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I'm trying to understand the idea of non-blocking web server and it seems like there is something I miss.

I can understand there are several reasons for "block" web request(psuedocode):

  1. CPU bound

    string on_request(arg)
    {
    DO_SOME_HEAVY_CPU_CALC
    return "done";
    }

  2. IO bound

    string on_request(arg)
    {
    DO_A_CALL_TO_EXTERNAL_RESOURCE_SUCH_AS_WEB_IO
    return "done";
    }

  3. sleep

    string on_request(arg)
    {
    sleep(VERY_VERY_LONG_TIME);
    return "done";
    }

    • are all the three can benefit from non-blocking server?
    • how the situation that do benefit from the non-blocking web server really do that? I mean, when looking at the Tornado server documentation, it seems like it "free" the thread. I know that a thread can be put to sleep and wait for a signal from the operation system (at least in Linux), is this the meaning of "freeing" the thread? is this some higher level implementation? something that actually create a new thread that is waiting for new request instead of the "sleeping" one?
    • Am I missing something here?

Thanks

3 Answers 3

2

Basically the way the non-blocking sockets I/O work is by using polling and the state machine. So your scheme for many connections would be something like that:

  • Create many sockets and make them nonblocking
  • Switch the state of them to "connect"
  • Initiate the connect operation on each of them
  • Poll all of them until some events fire up
  • Process the fired up events (connection established or connection failed)
  • Switch the state those established to "sending"
  • Prepare the Web request in a buffer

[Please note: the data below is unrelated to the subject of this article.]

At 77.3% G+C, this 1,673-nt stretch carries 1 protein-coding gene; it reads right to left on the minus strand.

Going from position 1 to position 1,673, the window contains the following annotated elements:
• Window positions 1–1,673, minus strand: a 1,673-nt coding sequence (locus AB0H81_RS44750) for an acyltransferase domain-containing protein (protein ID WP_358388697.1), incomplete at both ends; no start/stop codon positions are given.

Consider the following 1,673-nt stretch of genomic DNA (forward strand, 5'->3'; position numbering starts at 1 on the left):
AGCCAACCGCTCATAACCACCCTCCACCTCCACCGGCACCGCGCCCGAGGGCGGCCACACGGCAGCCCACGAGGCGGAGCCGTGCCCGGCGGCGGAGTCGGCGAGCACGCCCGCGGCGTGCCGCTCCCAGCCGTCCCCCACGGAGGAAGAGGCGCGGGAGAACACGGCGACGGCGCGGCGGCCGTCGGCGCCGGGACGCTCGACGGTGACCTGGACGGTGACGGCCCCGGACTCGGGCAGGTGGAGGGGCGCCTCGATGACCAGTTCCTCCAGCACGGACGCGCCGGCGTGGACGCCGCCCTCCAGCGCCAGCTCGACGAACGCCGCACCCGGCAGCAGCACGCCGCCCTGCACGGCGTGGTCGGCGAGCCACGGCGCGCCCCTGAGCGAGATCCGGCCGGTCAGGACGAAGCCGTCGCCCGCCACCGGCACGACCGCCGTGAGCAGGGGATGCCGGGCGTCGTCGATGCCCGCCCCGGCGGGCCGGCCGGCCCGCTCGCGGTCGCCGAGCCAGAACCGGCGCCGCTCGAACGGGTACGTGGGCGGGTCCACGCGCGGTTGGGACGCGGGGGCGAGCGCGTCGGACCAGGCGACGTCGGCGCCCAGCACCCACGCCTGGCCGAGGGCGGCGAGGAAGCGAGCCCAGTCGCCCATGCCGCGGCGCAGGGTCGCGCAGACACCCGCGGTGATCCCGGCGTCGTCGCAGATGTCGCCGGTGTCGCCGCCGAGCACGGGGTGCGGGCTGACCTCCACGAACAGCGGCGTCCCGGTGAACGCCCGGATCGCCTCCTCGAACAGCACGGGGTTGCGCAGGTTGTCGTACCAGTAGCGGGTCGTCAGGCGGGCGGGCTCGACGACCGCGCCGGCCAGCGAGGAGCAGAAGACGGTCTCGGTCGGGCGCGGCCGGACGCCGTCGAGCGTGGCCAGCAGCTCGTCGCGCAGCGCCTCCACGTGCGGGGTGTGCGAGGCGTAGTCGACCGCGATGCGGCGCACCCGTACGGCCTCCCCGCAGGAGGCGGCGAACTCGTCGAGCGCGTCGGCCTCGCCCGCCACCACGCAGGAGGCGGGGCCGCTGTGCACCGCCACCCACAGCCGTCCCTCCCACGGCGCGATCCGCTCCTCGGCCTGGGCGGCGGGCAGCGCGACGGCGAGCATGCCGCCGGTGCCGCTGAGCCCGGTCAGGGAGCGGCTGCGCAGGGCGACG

• Poll "sending" sockets for WRITE operation
  • send the data for those who got the WRITE event set
  • For those which have all the data sent, switch the state to "receiving"
  • Poll "receiving" sockets for READ operation
  • For those which have the READ event set, perform read and process the read data according to the protocol
  • Repeat if the protocol is bidirectional, or close the socket if it is not

Of course, at each stage you need to handle errors, and that the state of each socket is different (one may be connecting while another may be already reading).

Regarding polling I have posted an article about how different polling methods work here: http://www.ulduzsoft.com/2014/01/select-poll-epoll-practical-difference-for-system-architects/ - I suggest you check it.

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    You might consider accepting the answer so it doesn't show as "unanswered" when people look to answer more questions :) thanks!
    – George Y.
    Jan 28, 2014 at 23:30
0

To benefit from a non-blocking server, your code must also be non-blocking - you can't just run blocking code on a non-blocking server and expect better performance. For example, you must remove all calls to sleep() and replace them with non-blocking equivalents like IOLoop.add_timeout (which in turn involves restructuring your code to use callbacks or coroutines).

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How To Use Linux epoll with Python http://scotdoyle.com/python-epoll-howto.html may give you some points about this topic.

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